As this, his third Supra build, Pflanz wanted to make it look badder than anything before, so he chose jet-black Aston Martin cosmos paint to dress the car. Covering the Ridox front bumper, front fenders, Siebon Carbon TS hood, Bomex sideskirts, Do-Luck Type 1 rear fenders and Trial rear bumper, the paint gives subtle highlights to the seamless flow of each component for one of the truest exterior Supra builds ever. Paired with the immaculate widebody work, the unison of each individual piece gives the appearance of an OEM Supra on steroids, the way the car was meant to be.
Taking that ideology under the hood, Pflanz’s 2JZ is dressed to kill. There’s chrome literally everywhere. It can make some powerplants look too flashy, but here, it does nothing but intimidate. The beefy Unorthodox cam gears, giant SP81 turbocharger and Sound Performance turbo manifold scream brute power, further reinforced by the Koyorad radiator, customized Virtualworks intake manifold and high-flow PHR fuel rails.
Inside the block is an array of parts built to withstand all the power Pflanz can put out, with .20 over CP Pistons, GSC 274 camshafts, BC Brian Crower valves and springs, a complete port and polish and more. When all is said and done, the system cranks out a mind-numbing 1,141 SAE horspower and estimated 832 lb-ft. of torque for a 9.89-second, 154-mph quarter mile. If you’re wondering, yes, the Supra is equipped with a six-point roll cage, Sparco racing seats, and Corbeau harnesses.
Anyone who knows Supras is aware the stock Getrag V160 transmissions are overengineered to withstand a very high torque limit, but Pflanz is pushing numbers far beyond the norm. To handle shifts under load, he employs an RPS carbon clutch and flywheel before a Torsen Helical LSD transfers that power to the rear wheels. Stopping is provided by an eight-piston D2 Racing big brake kit up front and Supra brake kit in the rear, modified for drag use.
Pflanz’s Supra has been making waves throughout the industry since he completed his six-year project, but many of our readers caught wind of it during last year’s inaugural Tuner Battlegrounds competition and subsequent title showdown at the 2013 SEMA show. Many felt victory was a sure thing as one of the most complete and capable Supras on the continent, and while Pflanz narrowly missed the trophy as the peoples’ choice, there’s no denying the workmanship in his car. Save for the big brake kit, a set of Niche Monotec Pulse wheels and an App-Tronics Stealth Interceptor, his car came out of the competition the same way it went in. It’s a testament to his vision and the realization of the car he first saw as a kid, back when he wanted to create a Supra that was a class above the rest.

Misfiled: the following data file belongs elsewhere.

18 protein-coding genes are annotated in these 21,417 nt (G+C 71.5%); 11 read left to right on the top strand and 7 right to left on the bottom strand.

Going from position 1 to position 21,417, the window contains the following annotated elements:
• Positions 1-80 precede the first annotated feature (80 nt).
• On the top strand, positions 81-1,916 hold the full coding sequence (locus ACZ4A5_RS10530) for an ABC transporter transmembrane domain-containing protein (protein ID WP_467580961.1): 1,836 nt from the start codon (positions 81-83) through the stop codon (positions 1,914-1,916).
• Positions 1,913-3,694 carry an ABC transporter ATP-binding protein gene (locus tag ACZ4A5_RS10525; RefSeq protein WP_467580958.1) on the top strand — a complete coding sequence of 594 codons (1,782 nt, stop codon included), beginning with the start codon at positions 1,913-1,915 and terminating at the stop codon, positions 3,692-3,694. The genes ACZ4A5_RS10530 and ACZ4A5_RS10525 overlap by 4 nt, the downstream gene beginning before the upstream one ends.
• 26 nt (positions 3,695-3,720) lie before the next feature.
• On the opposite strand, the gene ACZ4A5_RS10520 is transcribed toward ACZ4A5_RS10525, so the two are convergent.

ESSENTIALS // Owner: Tyler Pflanz, Vehicle: 1993 Toyota Supra, Location: Arizona, USA, Horsepower: 1,141 hp, Torque: 832 lb-ft
ENGINE MODIFICATIONS // Ported and polished, SP81 turbocharger, Koyorad Radiator, CP Pistons .20 over, Carillo H-beam rods, BC Brian Crower (+1 mm valves, valve springs, retainers), GSC 274 camshafts, Unorthodox cam gears, Accufab 90 mm throttle body, HKS SSQ blow-off valve, Tial (blow-off valve, 44 mm wastegate), PHR fuel rail, HKS Type R intercooler, 4-in. intake side intercooler piping, 3-in. turbocharger side intercooler piping, Custom 5-in. cold air intake, Sound Performance turbocharger manifold, Customized Virtualworks intake manifold, Injector dynamics Injectors, Walbro triple fuel pumps, SP ABS heat shield, Customized oil catch can, JEGS Elite Series fittings, GReddy (oil cooler, alternator pulley, power steering pulley), Meziers electric water pump, Dual AAP fans inside shroud. SPAL puller fan (between radiator and intercooler), Flush mounting bolts (replaced M6 bolts), 119 studs, Mojo Performance coil packs, XS Power battery
EXHAUST // Powerhouse Racing (4-in. titanium exhaust, tips), Sound Performance (manifold, down pipe), Intense Power 4-in. mid pipe
DRIVETRAIN // OEM V160 Getrag transmission, RPS (carbon clutch, flywheel), Torsen Helical LSD
WHEELS / TIRES / BRAKES // Niche Monotec Pulse wheels – 19x10 (f), 19x12 (r), Michelin Pilot Sport tires – 265/35 R19 (f), 345/30 R19 (r), D2 Racing big brake kit – 8-piston calipers, 356 mm slotted rotors (f), Rear brake caliper swap to utilize drag wheels, Project Kics Racing composite R40 lug nuts
SUSPENSION / CHASSIS // HKS Hipermax III coilovers, Cusco rear strut bar
EXTERIOR // Ridox (front bumper, Varis front fenders), Shine Auto front splitter, LED Light bar turn signals, Custom Bomex side skirts (molded in), Seibon Top Secret carbon fiber hood, Trial rear bumper, Custom Do-luck rear widebody
INTERIOR // Sparco (Monza seats reupholstered in Italian leather with titanium stitching, pedals), 5-point Racing Harnesses, TRD steering wheel (silver and black), MVP polished shift knob, TTC (aluminum gauge bezels, aluminum shifter bezel, AC dial bezels), Line-lock switch on dash, Electric cutout switch in glove box, L.E.D and Sony LCD switches in glove box, Reverse EL glow cluster gauges, 3-gauge A-pillar pod, Defi Gauge (oil pressure, fuel pressure, EGT), GReddy (Turbo Timer, Profec B Spec-II boost controller), Rear seat delete (with nitrous bottles and amp rack), Reupholstered and recovered door panels, NRG floor mats, Custom SFI-spec 6-point roll-cage with removable swing-out bars
AUDIO / MULTIMEDIA // JVC KW-XG700 double-DIN head unit, JBL GTO 6.5-in. component speakers custom mounted in doors, Alpine Type R 6.5-in. component speakers mounted in rear, Rockford Fosgate (Punch 200a amplifier, Power 200a amplifier, RFC1D 1-Farad capacitor), JL Audio 10W1v2-8 subwoofers (2), Custom laser cut Plexiglas with red L.E.D. backlit JL Audio logo, Sony I-Frame screens, App-Tronics Stealth Interceptor, Custom upholstered sound system
Senior Editor: Jordan Lenssen // Contributor: Justin Muir